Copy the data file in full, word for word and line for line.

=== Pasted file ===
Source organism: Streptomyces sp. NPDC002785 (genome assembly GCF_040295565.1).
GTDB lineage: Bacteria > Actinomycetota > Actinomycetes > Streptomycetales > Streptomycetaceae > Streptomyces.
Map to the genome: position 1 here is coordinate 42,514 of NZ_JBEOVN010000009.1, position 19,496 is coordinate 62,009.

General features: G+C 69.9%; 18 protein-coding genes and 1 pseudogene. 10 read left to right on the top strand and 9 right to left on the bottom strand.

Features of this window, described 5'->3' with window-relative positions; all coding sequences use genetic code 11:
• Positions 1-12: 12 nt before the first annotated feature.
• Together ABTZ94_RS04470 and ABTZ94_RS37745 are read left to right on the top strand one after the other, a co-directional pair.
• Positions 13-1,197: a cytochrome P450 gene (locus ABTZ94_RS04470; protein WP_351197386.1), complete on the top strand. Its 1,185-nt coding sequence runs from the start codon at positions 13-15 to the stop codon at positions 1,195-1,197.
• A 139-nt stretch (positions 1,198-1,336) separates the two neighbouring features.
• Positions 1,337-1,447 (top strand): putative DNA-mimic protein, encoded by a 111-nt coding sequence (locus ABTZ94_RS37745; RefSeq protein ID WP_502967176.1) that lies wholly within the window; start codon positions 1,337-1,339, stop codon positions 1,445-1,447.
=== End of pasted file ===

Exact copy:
Source organism: Streptomyces sp. NPDC002785 (genome assembly GCF_040295565.1).
GTDB lineage: Bacteria > Actinomycetota > Actinomycetes > Streptomycetales > Streptomycetaceae > Streptomyces.
Map to the genome: position 1 here is coordinate 42,514 of NZ_JBEOVN010000009.1, position 19,496 is coordinate 62,009.

General features: G+C 69.9%; 18 protein-coding genes and 1 pseudogene. 10 read left to right on the top strand and 9 right to left on the bottom strand.

Features of this window, described 5'->3' with window-relative positions; all coding sequences use genetic code 11:
• Positions 1-12: 12 nt before the first annotated feature.
• Together ABTZ94_RS04470 and ABTZ94_RS37745 are read left to right on the top strand one after the other, a co-directional pair.
• Positions 13-1,197: a cytochrome P450 gene (locus ABTZ94_RS04470; protein WP_351197386.1), complete on the top strand. Its 1,185-nt coding sequence runs from the start codon at positions 13-15 to the stop codon at positions 1,195-1,197.
• A 139-nt stretch (positions 1,198-1,336) separates the two neighbouring features.
• Positions 1,337-1,447 (top strand): putative DNA-mimic protein, encoded by a 111-nt coding sequence (locus ABTZ94_RS37745; RefSeq protein ID WP_502967176.1) that lies wholly within the window; start codon positions 1,337-1,339, stop codon positions 1,445-1,447.